TSSA Moves to Risk Based Periodic InspectionsDoug Guderian
A Bit of History,
Most Ontario elevator Owner/Operators are not aware that there was a fairly significant change in the way their elevator inspections were scheduled starting in the Fall of 2015. The Technical Standards & Safety Authority (TSSA), who oversees all commercial elevators in Ontario, implemented Risk Based Scheduling (RBS) for Periodic Inspections. This means that the frequency of Periodic Inspections is now directly dependent on the perceived risk of the respective elevators.
For a number of years now, the TSSA has been gathering statistics on registered elevators in Ontario and on elevator contractors. These statistics come from “Periodic Inspections” that TSSA elevator inspectors conduct on elevating devices in Ontario. When an inspector comes to a site they fill out an “Inspection Report” for each elevator. If there is a deficiency, it is written up and is called a “Directive”. These directives can have varying degrees of urgency (such as: “replace the missing braille plate”, to more severe directives such as: “the re-opening device shall be made operative”). While the TSSA does not currently differentiate between the two, these directives can be items controlled by the owner, for instance: “remove the owner items from the machine room”, but more often they are items that relate to the services of the elevator contractor.
These inspection reports are sent to the elevator owner/operators and also the elevator contractors and the results of these reports are now being used by the TSSA to rate the risk of the elevating device. TSSA’s new model considers all issued inspection orders over the most recent three (3) periodic inspections and determines the risk of the respective elevator based on the volume and risk associated with the issued inspection orders. The model also considers the building usage (i.e. a frequently used elevator at a hospital would have higher inherent risk than say an elevator at a social club only used once per week). These statistics over the past years were assessed by a panel of experts (risk assessors, inspectors, incident investigators and engineers) and they considered the likelihood and consequence of potential incidents resulting from unsafe conditions posed by the violations. They arrived at a recommended “Time to Comply” and a risk score for every possible inspection order. A Device Risk score (either High Risk Device, Medium Risk Device or Low Risk Device) is assessed for each elevating device, based on the number and severity of inspection orders, and the building usage. Many inspection reports have some owner directions and some contractor directions.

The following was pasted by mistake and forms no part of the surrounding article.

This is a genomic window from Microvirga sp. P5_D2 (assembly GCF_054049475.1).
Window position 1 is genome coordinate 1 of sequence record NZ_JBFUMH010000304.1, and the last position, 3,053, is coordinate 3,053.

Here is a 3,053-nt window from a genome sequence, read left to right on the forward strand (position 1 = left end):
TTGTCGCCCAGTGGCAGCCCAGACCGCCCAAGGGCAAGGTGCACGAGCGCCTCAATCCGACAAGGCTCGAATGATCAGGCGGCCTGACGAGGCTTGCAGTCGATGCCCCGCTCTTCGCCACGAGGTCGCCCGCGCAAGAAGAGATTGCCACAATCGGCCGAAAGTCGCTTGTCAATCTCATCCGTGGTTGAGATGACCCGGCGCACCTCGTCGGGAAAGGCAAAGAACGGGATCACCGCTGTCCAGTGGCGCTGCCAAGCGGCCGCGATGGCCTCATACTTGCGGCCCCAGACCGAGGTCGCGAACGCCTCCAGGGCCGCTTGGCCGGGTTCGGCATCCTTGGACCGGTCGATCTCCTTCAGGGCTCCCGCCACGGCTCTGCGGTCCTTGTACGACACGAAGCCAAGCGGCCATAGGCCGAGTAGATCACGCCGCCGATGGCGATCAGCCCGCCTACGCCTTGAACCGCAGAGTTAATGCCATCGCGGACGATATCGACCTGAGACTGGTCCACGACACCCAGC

The current system implemented by TSSA is certainly not perfect, and while the Canadian Elevator Contractors Association (CECA) is working with the TSSA to improve the system, this new Risk Based Scheduling certainly adds a significant level of objectivity and gives Elevator Owner/Operators a method of holding their elevator contractors accountable.
What does this mean to you?
If your elevator is deemed a higher risk, then the TSSA inspector will come to your site more frequently (as often as every 6 months) and it is the Elevator Owner who pays these expenses. As an Elevator Owner/Operator there are some things in your control when it comes to limiting deficiencies on your elevators, but ultimately your maintaining elevator contractor has the greatest influence on the risk of your elevating device (in many ways this seems unfair because it the owner who pays for re-inspections and also for a higher risk rating). High performing elevator contractors do the following to minimize inspection orders: they track due dates (i.e. category 1 and 5 testing); they ensure tasks are completed on time; they educate their staff; they reduce orders written; and they evaluate staff performance based on the number and severity of orders written.
As an Elevator Owner/Operator you can have a significant role in decreasing the risk of your elevator. Beyond the limited control you have in eliminating owner controlled deficiencies, you can start holding your own elevator contractor accountable. For one, you can check up on the track record of your elevator contractor by requesting a copy of the maintaining contractor’s quarterly reports from the TSSA (Elevator One is always pleased to provide our statistics as we have continually been one of the highest performing elevator contractors in the province). Secondly, go into the machine room and look at the Maintenance Control Program (MCP) which the elevator contractor must sign on each visit. Are they showing up? Are they signing off for each inspection (whether quarterly or monthly)? Are they signing off for the required Category 1 (annual testing) and Category 5 (5 year testing)? Are you regularly receiving inspection reports with orders? For example. with Elevator One’s customers, over 50% of the inspection reports come back with no directions on them.
If you are not getting the service you deserve and your elevator is needlessly being rated as a higher risk elevator, take a look at your elevator contract and look to find an elevator contractor with a high TSSA rating and a desire to service their clients with excellence.
Sales & Marketing Manager
Rolly has been in the elevator industry for over 15 years in both a sales role and running an Operations Department. He works hard to help implement methods to provide superior service to Elevator One clients.